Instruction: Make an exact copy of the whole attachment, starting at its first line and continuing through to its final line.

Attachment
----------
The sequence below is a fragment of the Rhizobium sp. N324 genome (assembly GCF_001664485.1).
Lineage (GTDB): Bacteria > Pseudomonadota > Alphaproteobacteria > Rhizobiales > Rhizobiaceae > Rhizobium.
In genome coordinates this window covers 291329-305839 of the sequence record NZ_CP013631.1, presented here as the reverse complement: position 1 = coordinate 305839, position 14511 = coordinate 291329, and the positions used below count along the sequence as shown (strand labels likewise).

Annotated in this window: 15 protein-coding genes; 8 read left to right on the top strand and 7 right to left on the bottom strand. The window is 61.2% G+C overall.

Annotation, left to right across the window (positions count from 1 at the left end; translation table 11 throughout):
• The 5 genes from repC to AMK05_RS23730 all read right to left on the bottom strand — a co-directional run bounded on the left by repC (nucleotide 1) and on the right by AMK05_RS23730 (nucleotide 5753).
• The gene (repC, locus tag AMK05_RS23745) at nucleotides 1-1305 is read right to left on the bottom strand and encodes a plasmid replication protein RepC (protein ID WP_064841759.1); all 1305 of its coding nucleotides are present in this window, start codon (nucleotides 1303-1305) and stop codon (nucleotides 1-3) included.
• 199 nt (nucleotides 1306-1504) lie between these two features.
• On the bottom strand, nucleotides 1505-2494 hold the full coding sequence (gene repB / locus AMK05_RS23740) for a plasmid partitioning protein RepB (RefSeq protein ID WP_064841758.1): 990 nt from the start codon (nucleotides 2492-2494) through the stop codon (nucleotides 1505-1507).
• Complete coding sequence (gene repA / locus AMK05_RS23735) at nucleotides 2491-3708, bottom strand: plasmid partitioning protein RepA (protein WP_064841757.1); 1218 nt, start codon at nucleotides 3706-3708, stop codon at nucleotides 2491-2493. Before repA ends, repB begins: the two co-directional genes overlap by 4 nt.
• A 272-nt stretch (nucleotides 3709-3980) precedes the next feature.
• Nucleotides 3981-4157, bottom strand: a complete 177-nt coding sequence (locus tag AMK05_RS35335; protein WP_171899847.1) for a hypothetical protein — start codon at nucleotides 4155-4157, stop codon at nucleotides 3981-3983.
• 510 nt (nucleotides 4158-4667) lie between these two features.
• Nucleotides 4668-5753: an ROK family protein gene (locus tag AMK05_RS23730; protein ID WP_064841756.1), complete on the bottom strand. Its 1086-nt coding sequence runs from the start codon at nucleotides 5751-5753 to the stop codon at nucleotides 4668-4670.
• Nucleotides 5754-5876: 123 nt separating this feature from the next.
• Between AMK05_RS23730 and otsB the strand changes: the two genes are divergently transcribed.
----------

The sequence below is a fragment of the Rhizobium sp. N324 genome (assembly GCF_001664485.1).
Lineage (GTDB): Bacteria > Pseudomonadota > Alphaproteobacteria > Rhizobiales > Rhizobiaceae > Rhizobium.
In genome coordinates this window covers 291329-305839 of the sequence record NZ_CP013631.1, presented here as the reverse complement: position 1 = coordinate 305839, position 14511 = coordinate 291329, and the positions used below count along the sequence as shown (strand labels likewise).

Annotated in this window: 15 protein-coding genes; 8 read left to right on the top strand and 7 right to left on the bottom strand. The window is 61.2% G+C overall.

Annotation, left to right across the window (positions count from 1 at the left end; translation table 11 throughout):
• The 5 genes from repC to AMK05_RS23730 all read right to left on the bottom strand — a co-directional run bounded on the left by repC (nucleotide 1) and on the right by AMK05_RS23730 (nucleotide 5753).
• The gene (repC, locus tag AMK05_RS23745) at nucleotides 1-1305 is read right to left on the bottom strand and encodes a plasmid replication protein RepC (protein ID WP_064841759.1); all 1305 of its coding nucleotides are present in this window, start codon (nucleotides 1303-1305) and stop codon (nucleotides 1-3) included.
• 199 nt (nucleotides 1306-1504) lie between these two features.
• On the bottom strand, nucleotides 1505-2494 hold the full coding sequence (gene repB / locus AMK05_RS23740) for a plasmid partitioning protein RepB (RefSeq protein ID WP_064841758.1): 990 nt from the start codon (nucleotides 2492-2494) through the stop codon (nucleotides 1505-1507).
• Complete coding sequence (gene repA / locus AMK05_RS23735) at nucleotides 2491-3708, bottom strand: plasmid partitioning protein RepA (protein WP_064841757.1); 1218 nt, start codon at nucleotides 3706-3708, stop codon at nucleotides 2491-2493. Before repA ends, repB begins: the two co-directional genes overlap by 4 nt.
• A 272-nt stretch (nucleotides 3709-3980) precedes the next feature.
• Nucleotides 3981-4157, bottom strand: a complete 177-nt coding sequence (locus tag AMK05_RS35335; protein WP_171899847.1) for a hypothetical protein — start codon at nucleotides 4155-4157, stop codon at nucleotides 3981-3983.
• 510 nt (nucleotides 4158-4667) lie between these two features.
• Nucleotides 4668-5753: an ROK family protein gene (locus tag AMK05_RS23730; protein ID WP_064841756.1), complete on the bottom strand. Its 1086-nt coding sequence runs from the start codon at nucleotides 5751-5753 to the stop codon at nucleotides 4668-4670.
• Nucleotides 5754-5876: 123 nt separating this feature from the next.
• Between AMK05_RS23730 and otsB the strand changes: the two genes are divergently transcribed.